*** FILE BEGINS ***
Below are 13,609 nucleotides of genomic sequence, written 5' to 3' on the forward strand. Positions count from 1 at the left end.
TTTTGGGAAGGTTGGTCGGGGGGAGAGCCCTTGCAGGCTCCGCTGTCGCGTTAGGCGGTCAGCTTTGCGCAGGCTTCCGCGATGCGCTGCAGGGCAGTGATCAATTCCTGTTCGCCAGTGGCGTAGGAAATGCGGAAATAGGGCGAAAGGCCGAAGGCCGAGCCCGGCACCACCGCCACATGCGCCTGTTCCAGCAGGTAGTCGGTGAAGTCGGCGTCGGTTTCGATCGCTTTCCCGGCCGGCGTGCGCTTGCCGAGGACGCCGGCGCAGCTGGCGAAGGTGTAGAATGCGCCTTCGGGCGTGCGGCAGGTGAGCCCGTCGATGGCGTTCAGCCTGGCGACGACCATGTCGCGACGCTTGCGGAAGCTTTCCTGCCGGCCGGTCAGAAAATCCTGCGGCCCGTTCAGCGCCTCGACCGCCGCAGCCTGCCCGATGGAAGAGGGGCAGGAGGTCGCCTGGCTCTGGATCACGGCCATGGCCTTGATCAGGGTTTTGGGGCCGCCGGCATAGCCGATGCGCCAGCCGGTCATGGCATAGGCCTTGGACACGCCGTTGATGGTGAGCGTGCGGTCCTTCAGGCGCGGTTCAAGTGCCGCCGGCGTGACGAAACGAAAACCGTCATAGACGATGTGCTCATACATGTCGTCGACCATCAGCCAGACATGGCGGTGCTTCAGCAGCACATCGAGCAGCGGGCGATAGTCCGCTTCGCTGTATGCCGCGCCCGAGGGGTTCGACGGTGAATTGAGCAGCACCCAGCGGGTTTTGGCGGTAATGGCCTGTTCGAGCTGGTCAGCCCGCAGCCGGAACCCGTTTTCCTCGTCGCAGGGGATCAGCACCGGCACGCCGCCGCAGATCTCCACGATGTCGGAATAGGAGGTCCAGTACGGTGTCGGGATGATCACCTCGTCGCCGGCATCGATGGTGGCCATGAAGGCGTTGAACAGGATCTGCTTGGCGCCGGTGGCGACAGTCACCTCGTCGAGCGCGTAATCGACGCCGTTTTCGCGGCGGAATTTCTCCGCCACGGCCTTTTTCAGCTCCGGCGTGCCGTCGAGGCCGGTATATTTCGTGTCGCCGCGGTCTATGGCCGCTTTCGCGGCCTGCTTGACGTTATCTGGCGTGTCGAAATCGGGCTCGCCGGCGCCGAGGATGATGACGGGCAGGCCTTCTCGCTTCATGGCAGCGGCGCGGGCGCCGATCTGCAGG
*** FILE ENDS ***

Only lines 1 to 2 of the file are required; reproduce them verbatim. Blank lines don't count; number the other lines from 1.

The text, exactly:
Below are 13,609 nucleotides of genomic sequence, written 5' to 3' on the forward strand. Positions count from 1 at the left end.
TTTTGGGAAGGTTGGTCGGGGGGAGAGCCCTTGCAGGCTCCGCTGTCGCGTTAGGCGGTCAGCTTTGCGCAGGCTTCCGCGATGCGCTGCAGGGCAGTGATCAATTCCTGTTCGCCAGTGGCGTAGGAAATGCGGAAATAGGGCGAAAGGCCGAAGGCCGAGCCCGGCACCACCGCCACATGCGCCTGTTCCAGCAGGTAGTCGGTGAAGTCGGCGTCGGTTTCGATCGCTTTCCCGGCCGGCGTGCGCTTGCCGAGGACGCCGGCGCAGCTGGCGAAGGTGTAGAATGCGCCTTCGGGCGTGCGGCAGGTGAGCCCGTCGATGGCGTTCAGCCTGGCGACGACCATGTCGCGACGCTTGCGGAAGCTTTCCTGCCGGCCGGTCAGAAAATCCTGCGGCCCGTTCAGCGCCTCGACCGCCGCAGCCTGCCCGATGGAAGAGGGGCAGGAGGTCGCCTGGCTCTGGATCACGGCCATGGCCTTGATCAGGGTTTTGGGGCCGCCGGCATAGCCGATGCGCCAGCCGGTCATGGCATAGGCCTTGGACACGCCGTTGATGGTGAGCGTGCGGTCCTTCAGGCGCGGTTCAAGTGCCGCCGGCGTGACGAAACGAAAACCGTCATAGACGATGTGCTCATACATGTCGTCGACCATCAGCCAGACATGGCGGTGCTTCAGCAGCACATCGAGCAGCGGGCGATAGTCCGCTTCGCTGTATGCCGCGCCCGAGGGGTTCGACGGTGAATTGAGCAGCACCCAGCGGGTTTTGGCGGTAATGGCCTGTTCGAGCTGGTCAGCCCGCAGCCGGAACCCGTTTTCCTCGTCGCAGGGGATCAGCACCGGCACGCCGCCGCAGATCTCCACGATGTCGGAATAGGAGGTCCAGTACGGTGTCGGGATGATCACCTCGTCGCCGGCATCGATGGTGGCCATGAAGGCGTTGAACAGGATCTGCTTGGCGCCGGTGGCGACAGTCACCTCGTCGAGCGCGTAATCGACGCCGTTTTCGCGGCGGAATTTCTCCGCCACGGCCTTTTTCAGCTCCGGCGTGCCGTCGAGGCCGGTATATTTCGTGTCGCCGCGGTCTATGGCCGCTTTCGCGGCCTGCTTGACGTTATCTGGCGTGTCGAAATCGGGCTCGCCGGCGCCGAGGATGATGACGGGCAGGCCTTCTCGCTTCATGGCAGCGGCGCGGGCGCCGATCTGCAGG